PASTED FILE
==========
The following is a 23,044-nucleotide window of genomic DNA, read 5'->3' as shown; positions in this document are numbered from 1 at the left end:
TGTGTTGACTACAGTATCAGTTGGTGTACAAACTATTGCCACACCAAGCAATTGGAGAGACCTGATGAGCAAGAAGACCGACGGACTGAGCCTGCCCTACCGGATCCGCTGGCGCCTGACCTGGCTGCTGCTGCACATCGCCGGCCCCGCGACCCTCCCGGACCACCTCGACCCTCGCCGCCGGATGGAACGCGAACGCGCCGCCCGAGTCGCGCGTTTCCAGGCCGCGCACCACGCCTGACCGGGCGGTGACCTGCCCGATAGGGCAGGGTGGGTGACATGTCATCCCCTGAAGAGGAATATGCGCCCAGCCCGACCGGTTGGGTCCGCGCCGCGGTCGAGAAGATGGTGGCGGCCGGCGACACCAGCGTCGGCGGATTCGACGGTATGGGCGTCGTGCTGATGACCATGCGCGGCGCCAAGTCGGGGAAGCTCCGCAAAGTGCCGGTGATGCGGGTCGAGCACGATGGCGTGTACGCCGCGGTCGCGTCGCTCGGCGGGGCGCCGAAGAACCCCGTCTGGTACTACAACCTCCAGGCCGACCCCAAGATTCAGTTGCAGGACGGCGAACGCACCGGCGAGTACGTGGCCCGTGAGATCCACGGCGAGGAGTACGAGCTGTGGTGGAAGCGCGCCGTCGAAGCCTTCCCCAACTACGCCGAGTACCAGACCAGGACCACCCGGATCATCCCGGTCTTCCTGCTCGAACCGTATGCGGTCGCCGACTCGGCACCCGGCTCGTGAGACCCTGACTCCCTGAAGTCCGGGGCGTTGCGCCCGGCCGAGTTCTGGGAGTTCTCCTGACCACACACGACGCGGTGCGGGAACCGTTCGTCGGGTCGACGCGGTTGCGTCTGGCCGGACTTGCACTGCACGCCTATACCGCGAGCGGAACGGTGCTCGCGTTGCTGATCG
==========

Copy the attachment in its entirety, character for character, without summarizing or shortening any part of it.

The following is a 23,044-nucleotide window of genomic DNA, read 5'->3' as shown; positions in this document are numbered from 1 at the left end:
TGTGTTGACTACAGTATCAGTTGGTGTACAAACTATTGCCACACCAAGCAATTGGAGAGACCTGATGAGCAAGAAGACCGACGGACTGAGCCTGCCCTACCGGATCCGCTGGCGCCTGACCTGGCTGCTGCTGCACATCGCCGGCCCCGCGACCCTCCCGGACCACCTCGACCCTCGCCGCCGGATGGAACGCGAACGCGCCGCCCGAGTCGCGCGTTTCCAGGCCGCGCACCACGCCTGACCGGGCGGTGACCTGCCCGATAGGGCAGGGTGGGTGACATGTCATCCCCTGAAGAGGAATATGCGCCCAGCCCGACCGGTTGGGTCCGCGCCGCGGTCGAGAAGATGGTGGCGGCCGGCGACACCAGCGTCGGCGGATTCGACGGTATGGGCGTCGTGCTGATGACCATGCGCGGCGCCAAGTCGGGGAAGCTCCGCAAAGTGCCGGTGATGCGGGTCGAGCACGATGGCGTGTACGCCGCGGTCGCGTCGCTCGGCGGGGCGCCGAAGAACCCCGTCTGGTACTACAACCTCCAGGCCGACCCCAAGATTCAGTTGCAGGACGGCGAACGCACCGGCGAGTACGTGGCCCGTGAGATCCACGGCGAGGAGTACGAGCTGTGGTGGAAGCGCGCCGTCGAAGCCTTCCCCAACTACGCCGAGTACCAGACCAGGACCACCCGGATCATCCCGGTCTTCCTGCTCGAACCGTATGCGGTCGCCGACTCGGCACCCGGCTCGTGAGACCCTGACTCCCTGAAGTCCGGGGCGTTGCGCCCGGCCGAGTTCTGGGAGTTCTCCTGACCACACACGACGCGGTGCGGGAACCGTTCGTCGGGTCGACGCGGTTGCGTCTGGCCGGACTTGCACTGCACGCCTATACCGCGAGCGGAACGGTGCTCGCGTTGCTGATCG